Marine reptiles called ichthyosaurs, which resembled whales and dolphins, seem to have gathered to give birth in a quiet ocean area with no predators
19 December 2022
A rich deposit of fossilised marine reptiles called ichthyosaurs found in Nevada may be remains from a breeding ground dating back more than 200 million years. The huge creatures seem to have gathered in a quiet patch of ocean where few predators would threaten their young.
The discovery indicates that breeding behaviours seen in modern marine animals like whales were being performed by their reptilian equivalents during the dinosaur era.
Ichthyosaurs, which superficially resembled today’s whales and dolphins, lived in the seas from about 250 million years ago in the Triassic Period until about 90 million years ago in the Cretaceous, while dinosaurs roamed the land.
The Nevada ichthyosaurs were excavated between the 1950s and 1970s from the Berlin-Ichthyosaur State Park site by palaeontologists led by Charles Lewis Camp. His description of the animals was published posthumously in 1980, five years after his sudden death from pancreatic cancer, after which the specimens were largely ignored for several decades.
These ichthyosaurs belong to a species called Shonisaurus popularis. They were between about 11 and 15 metres long and lived some 215 million years ago, near the end of the Triassic.
Camp suggested in his description that there had been a mass stranding event, as sometimes happens to whales and dolphins today. “He imagined that they were hunting around in the shallows and the tide had gone out, and they had got inadvertently left behind,” says Neil Kelley at Vanderbilt University in Nashville, Tennessee.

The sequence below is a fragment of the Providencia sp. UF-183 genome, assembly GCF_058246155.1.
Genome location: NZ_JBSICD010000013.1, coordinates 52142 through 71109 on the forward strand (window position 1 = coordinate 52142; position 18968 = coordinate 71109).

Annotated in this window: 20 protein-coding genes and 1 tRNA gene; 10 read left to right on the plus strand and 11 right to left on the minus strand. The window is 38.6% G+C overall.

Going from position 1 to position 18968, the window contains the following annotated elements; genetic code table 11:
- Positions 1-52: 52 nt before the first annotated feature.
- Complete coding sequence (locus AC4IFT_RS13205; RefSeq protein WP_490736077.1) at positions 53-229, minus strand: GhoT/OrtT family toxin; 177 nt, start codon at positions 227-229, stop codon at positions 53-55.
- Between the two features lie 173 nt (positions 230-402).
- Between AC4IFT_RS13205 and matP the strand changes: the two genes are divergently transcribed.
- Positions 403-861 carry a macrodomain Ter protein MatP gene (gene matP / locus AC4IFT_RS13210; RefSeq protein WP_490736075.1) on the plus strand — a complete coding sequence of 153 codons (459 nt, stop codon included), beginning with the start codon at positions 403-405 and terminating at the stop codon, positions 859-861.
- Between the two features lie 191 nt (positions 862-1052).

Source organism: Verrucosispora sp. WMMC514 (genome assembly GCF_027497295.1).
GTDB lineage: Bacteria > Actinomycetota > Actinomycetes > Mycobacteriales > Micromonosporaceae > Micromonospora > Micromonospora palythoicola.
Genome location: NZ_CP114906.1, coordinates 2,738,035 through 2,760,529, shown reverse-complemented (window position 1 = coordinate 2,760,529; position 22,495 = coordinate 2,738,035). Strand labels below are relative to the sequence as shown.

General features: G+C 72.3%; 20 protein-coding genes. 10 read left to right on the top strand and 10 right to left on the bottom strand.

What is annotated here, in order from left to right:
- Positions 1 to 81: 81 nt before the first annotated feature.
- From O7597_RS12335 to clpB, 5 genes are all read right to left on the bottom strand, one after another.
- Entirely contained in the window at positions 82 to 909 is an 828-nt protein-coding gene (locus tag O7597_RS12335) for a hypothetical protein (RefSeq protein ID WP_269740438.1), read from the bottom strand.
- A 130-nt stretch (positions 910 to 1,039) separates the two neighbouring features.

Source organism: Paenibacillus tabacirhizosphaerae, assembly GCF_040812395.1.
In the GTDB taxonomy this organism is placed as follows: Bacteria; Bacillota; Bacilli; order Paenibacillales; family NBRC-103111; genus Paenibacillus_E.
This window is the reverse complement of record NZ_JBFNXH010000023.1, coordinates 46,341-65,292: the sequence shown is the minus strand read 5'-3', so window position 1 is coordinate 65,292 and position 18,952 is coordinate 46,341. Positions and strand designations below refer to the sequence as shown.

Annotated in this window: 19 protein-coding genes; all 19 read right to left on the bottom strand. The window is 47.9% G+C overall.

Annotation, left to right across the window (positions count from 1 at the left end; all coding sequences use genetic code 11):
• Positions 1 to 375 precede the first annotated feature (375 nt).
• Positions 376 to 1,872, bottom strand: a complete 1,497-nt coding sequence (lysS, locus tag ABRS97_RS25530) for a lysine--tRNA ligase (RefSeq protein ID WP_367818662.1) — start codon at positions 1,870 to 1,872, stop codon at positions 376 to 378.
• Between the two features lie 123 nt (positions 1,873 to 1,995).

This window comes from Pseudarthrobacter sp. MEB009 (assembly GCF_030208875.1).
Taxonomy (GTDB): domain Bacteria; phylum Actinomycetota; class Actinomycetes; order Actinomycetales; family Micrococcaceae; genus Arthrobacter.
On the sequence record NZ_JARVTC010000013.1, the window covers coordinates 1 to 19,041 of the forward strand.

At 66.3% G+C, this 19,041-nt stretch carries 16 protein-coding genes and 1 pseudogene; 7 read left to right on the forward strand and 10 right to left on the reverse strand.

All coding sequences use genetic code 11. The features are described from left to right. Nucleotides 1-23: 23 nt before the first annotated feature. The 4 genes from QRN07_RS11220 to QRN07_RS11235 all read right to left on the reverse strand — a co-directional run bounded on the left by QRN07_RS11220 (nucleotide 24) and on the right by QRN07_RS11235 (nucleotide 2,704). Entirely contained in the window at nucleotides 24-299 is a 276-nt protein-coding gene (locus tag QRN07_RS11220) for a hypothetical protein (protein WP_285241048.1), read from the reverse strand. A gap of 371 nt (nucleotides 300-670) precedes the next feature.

This explained the absence of smaller animals like fish among the fossils, because they could have escaped even in shallow water. However, it didn’t fit the geological evidence, which showed that the fossils were laid down in deep water.
Kelley and his colleagues have now re-examined the evidence. They looked for signs of environmental disruptions like volcanic eruptions or low oxygen levels, which might have killed the ichthyosaurs. “We could not find direct evidence of any of that,” he says.
What they did find were baby ichthyosaurs. Team member Paige dePolo at the University of Edinburgh, UK, has spent years sorting the fossils, which were left in some disarray. Camp’s 1980 work mentioned that there were embryos, but didn’t describe or draw them, so dePolo had to go through every lump of rock that had been excavated. She found the tiny ichthyosaurs in “the literal last block”, she says.
The reanalysis revealed that there were a lot of large adult ichthyosaurs, at least three juveniles or embryos and virtually no other animals. The team suggests the ichthyosaurs sought out an unproductive region of the ocean – where there is little food – because there would be few predators to threaten their young. “The palaeontological evidence we have supports that there’s not other things with backbones that might eat the babies in this area,” says dePolo.
We can’t be 100 per cent sure because the fossil record is always open to interpretation, says Benjamin Kear at Uppsala University in Sweden. “Having said that, I think it’s entirely plausible.”
He says this fits with other lines of evidence. For example, ichthyosaurs only gave birth to a handful of young at a time, which hints at parental care. They may have lived in pods like some whales and dolphins.
There are signs that other marine reptiles used breeding grounds. In 2006, Kear and his colleagues described fossils of long-necked plesiosaurs that lived in an inland seaway near the South Pole. The remains include lots of small, young animals, all living in “a huge embayment” that would have served as “a sheltered calving ground”.
Journal reference: Current Biology, DOI: 10.1016/j.cub.2022.11.005
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